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Illinois Sales Tax Exemptions

  • Apr 7, 2016 | Jessica Sillers

It’s smart to get familiar with sales tax exemptions when you start doing business in a new state. Reading through the full list can be daunting, especially since Illinois maintains a record of many expired exemptions on its Department of Revenue website. Here are some of the important -- and current -- exemptions to consider in Illinois sales tax law.

Nonprofits. As usual, many nonprofit organizations can apply for tax-exempt status. The Land of Lincoln, as you may expect, is pretty strict about honesty. Qualifying organizations need to operate exclusively for charitable, religious, or educational purposes. One important exception to this rule is homeschoolers: A public or private school fundraiser doesn’t need to collect sales tax on bake sale cookies, but individual homeschooling families don’t count as organizations, so they don’t get the tax break.

Agriculture and shipping. Illinois sales tax law also gives farmers and some ship captains a helping hand. Farm machinery and chemicals are exempt from sales tax. Corn and soybean crops are an important boost for the state economy, so lawmakers want to make it easier for farmers to do their job. Taking sales tax out of the equation for planting and harvesting machines helps get crops to customers. By water, there’s a sales tax exemption on fuel for ships and other vessels that transport property and people for hire along the rivers bordering the state. The only catch is that the fuel needs to be delivered to the vessel while the ship is floating in the river.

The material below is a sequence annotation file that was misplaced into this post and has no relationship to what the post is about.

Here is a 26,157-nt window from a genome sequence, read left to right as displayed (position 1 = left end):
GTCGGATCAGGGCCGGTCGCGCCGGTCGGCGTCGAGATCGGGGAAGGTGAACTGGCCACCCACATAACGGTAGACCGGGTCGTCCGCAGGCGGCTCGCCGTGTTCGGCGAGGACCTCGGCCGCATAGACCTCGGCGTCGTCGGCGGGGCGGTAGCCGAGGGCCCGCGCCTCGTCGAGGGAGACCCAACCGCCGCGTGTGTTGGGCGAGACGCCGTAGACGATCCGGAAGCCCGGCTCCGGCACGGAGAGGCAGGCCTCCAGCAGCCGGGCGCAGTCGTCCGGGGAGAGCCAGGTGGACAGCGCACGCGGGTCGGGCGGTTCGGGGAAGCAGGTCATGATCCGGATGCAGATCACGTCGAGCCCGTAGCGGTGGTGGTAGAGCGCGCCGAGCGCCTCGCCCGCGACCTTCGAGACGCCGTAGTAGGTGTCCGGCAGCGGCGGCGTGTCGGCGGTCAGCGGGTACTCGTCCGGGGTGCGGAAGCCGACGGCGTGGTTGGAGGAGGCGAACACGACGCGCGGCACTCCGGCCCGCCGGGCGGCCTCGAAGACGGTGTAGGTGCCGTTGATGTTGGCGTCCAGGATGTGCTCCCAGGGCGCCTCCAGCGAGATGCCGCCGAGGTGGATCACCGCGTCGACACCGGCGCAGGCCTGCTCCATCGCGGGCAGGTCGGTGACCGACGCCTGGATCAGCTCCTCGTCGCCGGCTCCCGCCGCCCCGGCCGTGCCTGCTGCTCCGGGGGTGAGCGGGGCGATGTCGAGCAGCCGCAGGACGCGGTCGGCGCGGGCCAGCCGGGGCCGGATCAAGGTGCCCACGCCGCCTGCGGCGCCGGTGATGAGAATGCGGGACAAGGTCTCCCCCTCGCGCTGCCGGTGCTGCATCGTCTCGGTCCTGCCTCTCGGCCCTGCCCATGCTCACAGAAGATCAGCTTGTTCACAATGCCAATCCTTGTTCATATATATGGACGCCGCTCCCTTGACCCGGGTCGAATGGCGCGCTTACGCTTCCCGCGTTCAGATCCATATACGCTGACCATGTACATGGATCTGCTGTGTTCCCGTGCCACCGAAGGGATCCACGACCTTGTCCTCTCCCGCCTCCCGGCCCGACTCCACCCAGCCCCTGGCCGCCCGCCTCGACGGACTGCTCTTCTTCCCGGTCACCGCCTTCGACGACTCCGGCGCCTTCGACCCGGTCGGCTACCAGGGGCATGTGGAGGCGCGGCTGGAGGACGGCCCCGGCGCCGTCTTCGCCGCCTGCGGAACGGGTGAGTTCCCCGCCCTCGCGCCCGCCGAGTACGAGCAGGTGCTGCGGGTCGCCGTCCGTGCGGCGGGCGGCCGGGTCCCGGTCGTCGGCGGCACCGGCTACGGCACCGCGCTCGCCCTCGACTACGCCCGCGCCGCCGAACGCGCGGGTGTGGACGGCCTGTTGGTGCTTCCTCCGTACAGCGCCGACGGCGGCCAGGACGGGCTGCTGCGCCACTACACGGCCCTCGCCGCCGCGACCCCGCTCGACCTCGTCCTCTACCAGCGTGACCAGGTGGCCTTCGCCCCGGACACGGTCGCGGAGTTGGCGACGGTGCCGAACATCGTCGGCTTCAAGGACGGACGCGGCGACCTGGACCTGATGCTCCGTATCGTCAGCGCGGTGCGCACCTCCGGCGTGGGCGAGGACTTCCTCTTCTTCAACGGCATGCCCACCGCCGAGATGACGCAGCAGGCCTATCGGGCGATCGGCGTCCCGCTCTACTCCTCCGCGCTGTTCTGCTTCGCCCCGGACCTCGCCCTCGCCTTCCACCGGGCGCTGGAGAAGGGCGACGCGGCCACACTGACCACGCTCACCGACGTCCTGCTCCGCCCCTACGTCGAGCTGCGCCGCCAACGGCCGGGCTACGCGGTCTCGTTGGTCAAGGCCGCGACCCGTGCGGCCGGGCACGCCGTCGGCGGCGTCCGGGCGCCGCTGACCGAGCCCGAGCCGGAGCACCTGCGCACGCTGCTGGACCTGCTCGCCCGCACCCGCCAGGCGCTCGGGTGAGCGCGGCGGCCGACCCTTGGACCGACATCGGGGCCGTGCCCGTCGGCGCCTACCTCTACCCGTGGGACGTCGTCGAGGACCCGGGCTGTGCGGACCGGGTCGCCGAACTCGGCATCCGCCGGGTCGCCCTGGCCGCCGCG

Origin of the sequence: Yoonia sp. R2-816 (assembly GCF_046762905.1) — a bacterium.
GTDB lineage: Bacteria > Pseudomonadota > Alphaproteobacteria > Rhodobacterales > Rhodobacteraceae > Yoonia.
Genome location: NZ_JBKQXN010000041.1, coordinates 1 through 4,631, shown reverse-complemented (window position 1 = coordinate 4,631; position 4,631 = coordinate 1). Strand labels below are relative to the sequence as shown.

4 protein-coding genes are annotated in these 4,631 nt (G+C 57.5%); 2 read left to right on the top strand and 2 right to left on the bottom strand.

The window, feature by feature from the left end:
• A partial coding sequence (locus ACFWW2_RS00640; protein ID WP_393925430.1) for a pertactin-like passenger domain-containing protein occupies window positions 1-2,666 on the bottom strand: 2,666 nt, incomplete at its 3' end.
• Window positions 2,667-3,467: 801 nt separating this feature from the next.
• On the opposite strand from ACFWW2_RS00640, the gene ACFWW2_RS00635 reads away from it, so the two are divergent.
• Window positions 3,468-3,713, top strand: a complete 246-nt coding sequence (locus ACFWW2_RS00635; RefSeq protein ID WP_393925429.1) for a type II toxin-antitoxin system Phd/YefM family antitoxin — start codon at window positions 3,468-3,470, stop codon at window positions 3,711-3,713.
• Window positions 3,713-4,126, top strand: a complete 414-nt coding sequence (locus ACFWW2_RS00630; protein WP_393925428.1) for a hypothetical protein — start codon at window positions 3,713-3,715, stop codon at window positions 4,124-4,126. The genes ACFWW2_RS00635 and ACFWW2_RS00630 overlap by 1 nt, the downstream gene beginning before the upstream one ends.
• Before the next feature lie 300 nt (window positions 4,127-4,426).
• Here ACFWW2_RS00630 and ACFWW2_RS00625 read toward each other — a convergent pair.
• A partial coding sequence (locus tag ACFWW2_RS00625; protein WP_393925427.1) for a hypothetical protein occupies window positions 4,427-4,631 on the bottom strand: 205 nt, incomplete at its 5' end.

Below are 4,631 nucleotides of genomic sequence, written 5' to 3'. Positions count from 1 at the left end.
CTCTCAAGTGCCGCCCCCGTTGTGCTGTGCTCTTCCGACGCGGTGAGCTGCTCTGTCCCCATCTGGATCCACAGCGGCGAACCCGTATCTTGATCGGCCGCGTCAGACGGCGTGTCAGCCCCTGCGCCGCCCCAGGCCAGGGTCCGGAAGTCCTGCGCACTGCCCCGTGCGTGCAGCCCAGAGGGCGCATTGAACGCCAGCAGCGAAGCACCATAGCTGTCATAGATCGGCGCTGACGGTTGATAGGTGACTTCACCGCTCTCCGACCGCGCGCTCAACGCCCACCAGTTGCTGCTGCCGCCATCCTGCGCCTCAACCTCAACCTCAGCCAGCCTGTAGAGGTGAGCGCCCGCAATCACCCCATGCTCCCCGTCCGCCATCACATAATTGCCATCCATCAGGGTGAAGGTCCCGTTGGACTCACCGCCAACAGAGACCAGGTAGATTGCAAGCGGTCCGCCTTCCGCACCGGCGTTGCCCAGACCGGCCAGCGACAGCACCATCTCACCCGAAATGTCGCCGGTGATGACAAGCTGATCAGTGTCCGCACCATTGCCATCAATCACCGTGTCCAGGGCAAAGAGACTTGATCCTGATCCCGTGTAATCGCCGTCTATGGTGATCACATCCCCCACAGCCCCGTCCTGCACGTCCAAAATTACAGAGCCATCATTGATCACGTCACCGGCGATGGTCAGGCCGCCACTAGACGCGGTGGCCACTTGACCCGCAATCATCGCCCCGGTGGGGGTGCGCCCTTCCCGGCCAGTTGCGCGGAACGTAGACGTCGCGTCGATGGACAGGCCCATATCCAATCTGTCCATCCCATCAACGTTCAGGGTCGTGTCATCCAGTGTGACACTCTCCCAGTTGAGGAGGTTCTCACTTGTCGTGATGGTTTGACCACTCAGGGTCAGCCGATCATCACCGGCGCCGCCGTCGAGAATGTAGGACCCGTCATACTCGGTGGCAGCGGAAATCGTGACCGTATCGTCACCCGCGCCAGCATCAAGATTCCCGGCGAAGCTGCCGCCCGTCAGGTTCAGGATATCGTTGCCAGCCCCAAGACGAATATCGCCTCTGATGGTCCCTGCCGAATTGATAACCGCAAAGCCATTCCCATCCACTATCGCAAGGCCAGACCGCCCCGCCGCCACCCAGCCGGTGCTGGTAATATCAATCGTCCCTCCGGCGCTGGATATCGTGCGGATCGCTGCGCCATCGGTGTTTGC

Nursing home supplies. Nursing home residents may face a change soon. Since 2001, sales of most food, beverages, and medicines and medical supplies have been exempt from tax for people who live in long-term care facilities. That provision is due to expire at the end of June this year. If it’s not renewed, hospitals and nursing homes may have to get used to some additional tax paperwork. In the meantime, not-for-profit hospitals and nursing homes can keep their dining facilities sales tax free.

Newspapers and magazines. The state of journalism may be worse for the wear these days, but at least you can still buy a sales tax-free newspaper or magazine to flip through anywhere you find yourself in Illinois.

Learn more by reading our Illinois state sales tax guide.

Sales tax rates, rules, and regulations change frequently. Although we hope you'll find this information helpful, this blog is for informational purposes only and does not provide legal or tax advice.
Avalara Author
Jessica Sillers
Avalara Author Jessica Sillers